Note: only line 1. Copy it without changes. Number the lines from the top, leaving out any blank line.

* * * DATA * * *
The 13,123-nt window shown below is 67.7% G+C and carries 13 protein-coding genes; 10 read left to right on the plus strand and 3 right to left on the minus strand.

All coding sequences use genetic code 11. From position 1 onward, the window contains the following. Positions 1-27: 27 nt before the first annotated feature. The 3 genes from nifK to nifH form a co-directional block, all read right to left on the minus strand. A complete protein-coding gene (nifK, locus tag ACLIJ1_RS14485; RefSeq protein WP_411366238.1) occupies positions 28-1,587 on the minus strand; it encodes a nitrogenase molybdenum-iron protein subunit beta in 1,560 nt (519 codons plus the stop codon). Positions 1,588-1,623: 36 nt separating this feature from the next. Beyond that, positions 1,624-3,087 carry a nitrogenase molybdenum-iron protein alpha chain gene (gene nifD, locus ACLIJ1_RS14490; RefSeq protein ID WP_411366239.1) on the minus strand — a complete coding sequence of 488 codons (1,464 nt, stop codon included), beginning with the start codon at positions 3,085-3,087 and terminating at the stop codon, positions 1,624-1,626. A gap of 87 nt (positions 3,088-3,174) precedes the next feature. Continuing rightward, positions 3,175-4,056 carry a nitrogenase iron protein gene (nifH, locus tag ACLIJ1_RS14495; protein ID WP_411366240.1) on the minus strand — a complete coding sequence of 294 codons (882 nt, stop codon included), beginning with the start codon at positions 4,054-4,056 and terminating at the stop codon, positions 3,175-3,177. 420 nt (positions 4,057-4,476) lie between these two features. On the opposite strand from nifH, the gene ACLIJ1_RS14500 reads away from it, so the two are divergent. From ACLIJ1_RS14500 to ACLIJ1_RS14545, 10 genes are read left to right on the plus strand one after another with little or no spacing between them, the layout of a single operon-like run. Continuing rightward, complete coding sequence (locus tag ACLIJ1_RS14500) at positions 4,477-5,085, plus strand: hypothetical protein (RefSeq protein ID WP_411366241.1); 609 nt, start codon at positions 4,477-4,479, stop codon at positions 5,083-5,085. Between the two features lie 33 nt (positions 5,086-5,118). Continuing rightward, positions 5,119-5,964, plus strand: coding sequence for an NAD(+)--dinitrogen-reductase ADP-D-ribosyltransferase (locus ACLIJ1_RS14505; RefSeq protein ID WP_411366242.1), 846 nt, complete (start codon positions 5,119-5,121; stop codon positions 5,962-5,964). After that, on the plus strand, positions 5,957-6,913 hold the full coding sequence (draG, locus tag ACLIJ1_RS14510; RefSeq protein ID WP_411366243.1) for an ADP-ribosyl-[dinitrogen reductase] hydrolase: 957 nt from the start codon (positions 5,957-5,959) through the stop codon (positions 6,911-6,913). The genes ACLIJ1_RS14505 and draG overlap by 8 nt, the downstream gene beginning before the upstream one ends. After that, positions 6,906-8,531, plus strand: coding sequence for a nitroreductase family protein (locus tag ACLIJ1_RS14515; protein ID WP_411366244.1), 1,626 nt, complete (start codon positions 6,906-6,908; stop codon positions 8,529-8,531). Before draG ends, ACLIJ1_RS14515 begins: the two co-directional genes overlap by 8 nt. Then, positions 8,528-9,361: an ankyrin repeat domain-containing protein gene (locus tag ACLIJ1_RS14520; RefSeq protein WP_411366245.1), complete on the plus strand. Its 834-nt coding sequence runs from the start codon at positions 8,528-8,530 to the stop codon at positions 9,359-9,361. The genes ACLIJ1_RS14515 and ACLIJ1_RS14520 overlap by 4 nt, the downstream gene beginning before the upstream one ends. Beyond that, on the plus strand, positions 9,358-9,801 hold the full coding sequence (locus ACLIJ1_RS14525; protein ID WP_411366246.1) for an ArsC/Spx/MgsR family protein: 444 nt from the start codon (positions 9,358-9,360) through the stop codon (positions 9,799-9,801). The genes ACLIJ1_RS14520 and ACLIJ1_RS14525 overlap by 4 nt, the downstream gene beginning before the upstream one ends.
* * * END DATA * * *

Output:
The 13,123-nt window shown below is 67.7% G+C and carries 13 protein-coding genes; 10 read left to right on the plus strand and 3 right to left on the minus strand.